Auctioneers see surge in Covid-19 bankruptcy sales
The UK’s largest auction house network says its had its busiest month in 52 years selling goods from UK businesses that have gone bankrupt during the Covid-19 lockdown.
John Pye Auctions, which specialises in stock from liquidated firms, says this could just be the tip of an iceberg with many more companies facing collapse when government-backed support schemes come to an end.
The auction firm has seen a surge in products from failed retailers. Since re-opening after lockdown, the Nottingham-based firm, which has 16 sites across the country, says its staff have cleared out more than 240 stores, with the numbers of bidders per auction nearly doubling in that time.
“I’m a little bit conditioned to it, but what I am shocked about is the speed at which it’s happened and the scale of it,” says the firm’s managing director Adam Pye.
Much of the stock is now at John Pye’s giant plant near Port Talbot – the biggest of the auctioneer’s UK hubs – which once housed a car components manufacturer.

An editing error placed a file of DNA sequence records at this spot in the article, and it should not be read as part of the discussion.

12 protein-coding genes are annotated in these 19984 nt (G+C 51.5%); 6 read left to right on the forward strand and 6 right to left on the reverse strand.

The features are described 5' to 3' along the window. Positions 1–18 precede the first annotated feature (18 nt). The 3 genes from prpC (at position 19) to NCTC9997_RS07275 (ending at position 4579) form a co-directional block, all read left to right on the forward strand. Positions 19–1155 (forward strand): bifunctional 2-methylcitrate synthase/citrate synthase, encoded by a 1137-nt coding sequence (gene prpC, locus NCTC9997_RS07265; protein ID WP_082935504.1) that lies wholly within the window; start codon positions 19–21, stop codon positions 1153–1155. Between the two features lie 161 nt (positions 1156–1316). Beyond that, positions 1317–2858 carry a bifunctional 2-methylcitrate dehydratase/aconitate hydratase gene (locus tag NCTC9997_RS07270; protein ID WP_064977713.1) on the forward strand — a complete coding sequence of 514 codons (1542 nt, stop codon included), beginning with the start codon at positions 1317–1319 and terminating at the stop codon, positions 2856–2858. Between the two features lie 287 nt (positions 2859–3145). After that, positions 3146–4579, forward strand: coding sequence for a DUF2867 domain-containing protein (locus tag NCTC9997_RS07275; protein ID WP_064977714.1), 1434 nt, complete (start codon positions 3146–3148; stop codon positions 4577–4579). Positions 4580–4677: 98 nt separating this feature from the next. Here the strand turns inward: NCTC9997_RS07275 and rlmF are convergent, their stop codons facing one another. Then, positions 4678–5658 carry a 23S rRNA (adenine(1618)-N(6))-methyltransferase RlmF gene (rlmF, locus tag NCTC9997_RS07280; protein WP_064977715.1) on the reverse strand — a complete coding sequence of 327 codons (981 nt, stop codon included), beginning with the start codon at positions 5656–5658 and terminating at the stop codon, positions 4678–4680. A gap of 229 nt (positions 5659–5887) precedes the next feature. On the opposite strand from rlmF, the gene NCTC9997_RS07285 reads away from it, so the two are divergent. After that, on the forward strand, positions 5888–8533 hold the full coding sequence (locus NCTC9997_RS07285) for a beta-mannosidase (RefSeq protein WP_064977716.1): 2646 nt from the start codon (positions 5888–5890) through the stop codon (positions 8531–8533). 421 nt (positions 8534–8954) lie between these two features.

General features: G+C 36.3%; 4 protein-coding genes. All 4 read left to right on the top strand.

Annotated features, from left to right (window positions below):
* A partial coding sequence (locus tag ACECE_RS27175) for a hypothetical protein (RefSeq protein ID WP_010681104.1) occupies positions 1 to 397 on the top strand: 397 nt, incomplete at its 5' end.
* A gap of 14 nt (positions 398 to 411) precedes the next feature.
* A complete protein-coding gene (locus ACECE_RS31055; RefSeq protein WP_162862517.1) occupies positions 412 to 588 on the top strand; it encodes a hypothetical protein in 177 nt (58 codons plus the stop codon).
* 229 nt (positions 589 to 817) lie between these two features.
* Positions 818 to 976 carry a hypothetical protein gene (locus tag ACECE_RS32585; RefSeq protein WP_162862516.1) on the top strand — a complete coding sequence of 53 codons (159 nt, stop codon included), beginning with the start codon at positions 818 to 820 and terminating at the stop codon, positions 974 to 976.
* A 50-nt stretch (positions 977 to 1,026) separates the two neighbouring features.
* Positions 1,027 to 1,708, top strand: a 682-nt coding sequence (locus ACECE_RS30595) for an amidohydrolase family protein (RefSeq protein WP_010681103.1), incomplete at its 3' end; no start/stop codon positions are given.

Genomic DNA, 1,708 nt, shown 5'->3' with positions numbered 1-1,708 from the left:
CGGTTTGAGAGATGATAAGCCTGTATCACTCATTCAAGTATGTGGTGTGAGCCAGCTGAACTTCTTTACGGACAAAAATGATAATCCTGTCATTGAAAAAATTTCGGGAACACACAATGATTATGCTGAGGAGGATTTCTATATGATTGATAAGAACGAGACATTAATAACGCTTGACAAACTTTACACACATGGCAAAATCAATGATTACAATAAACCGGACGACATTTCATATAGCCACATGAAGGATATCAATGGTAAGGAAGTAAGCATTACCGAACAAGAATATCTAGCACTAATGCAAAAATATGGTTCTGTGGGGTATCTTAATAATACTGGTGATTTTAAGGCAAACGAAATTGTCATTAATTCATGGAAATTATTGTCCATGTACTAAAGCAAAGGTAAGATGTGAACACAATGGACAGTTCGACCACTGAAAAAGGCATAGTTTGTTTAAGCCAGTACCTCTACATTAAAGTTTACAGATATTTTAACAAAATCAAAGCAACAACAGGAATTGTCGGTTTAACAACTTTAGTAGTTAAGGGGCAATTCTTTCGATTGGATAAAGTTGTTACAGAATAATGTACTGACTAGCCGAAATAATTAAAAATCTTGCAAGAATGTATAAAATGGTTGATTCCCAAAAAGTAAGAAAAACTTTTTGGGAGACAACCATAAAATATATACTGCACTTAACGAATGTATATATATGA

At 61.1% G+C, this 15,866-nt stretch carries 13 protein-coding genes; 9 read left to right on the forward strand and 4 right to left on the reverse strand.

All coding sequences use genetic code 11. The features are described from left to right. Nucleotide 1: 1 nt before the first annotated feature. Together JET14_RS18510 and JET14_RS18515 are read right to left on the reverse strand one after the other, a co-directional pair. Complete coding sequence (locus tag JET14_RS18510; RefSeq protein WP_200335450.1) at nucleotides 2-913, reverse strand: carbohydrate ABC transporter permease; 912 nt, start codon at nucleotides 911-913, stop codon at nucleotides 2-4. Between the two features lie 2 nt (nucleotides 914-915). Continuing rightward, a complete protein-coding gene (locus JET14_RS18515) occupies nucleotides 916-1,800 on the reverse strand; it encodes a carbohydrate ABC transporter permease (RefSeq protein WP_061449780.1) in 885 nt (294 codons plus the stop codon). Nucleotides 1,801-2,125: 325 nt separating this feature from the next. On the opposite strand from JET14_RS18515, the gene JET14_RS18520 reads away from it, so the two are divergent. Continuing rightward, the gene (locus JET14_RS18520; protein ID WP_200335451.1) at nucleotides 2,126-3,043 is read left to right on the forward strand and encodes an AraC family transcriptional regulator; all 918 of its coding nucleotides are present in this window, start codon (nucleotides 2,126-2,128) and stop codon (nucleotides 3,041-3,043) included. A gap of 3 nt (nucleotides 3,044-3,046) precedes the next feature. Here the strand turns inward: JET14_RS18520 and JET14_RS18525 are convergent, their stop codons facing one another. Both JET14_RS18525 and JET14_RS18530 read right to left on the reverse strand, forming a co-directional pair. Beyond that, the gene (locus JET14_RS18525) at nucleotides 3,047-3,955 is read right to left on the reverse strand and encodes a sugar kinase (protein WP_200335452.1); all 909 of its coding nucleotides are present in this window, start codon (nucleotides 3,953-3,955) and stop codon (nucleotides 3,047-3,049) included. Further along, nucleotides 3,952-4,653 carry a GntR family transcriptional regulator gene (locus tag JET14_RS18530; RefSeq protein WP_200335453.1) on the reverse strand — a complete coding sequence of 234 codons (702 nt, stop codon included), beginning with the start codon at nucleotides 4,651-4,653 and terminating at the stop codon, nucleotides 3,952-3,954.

John Pye’s main warehouse in Port Talbot is packed with stock from retailers who failed, both before and after coronavirus hit
When rent-to-own operator Bright House went into administration in March, “we inherited 371 articulated lorryloads and it’s still ongoing. It gives you a sense of the vastness of the stock we are dealing with. It is quite a big task” says Mr Pye.
Though the auctions are online, the lots are available for public viewing and include multiple rows of white goods such as washing machines and fridge freezers along with furniture, Christmas trees and garden equipment from a failed online supplier.
The firm also auctions “overstock” from firms – more so this year with seasonal trade being hit by the coronavirus lockdown.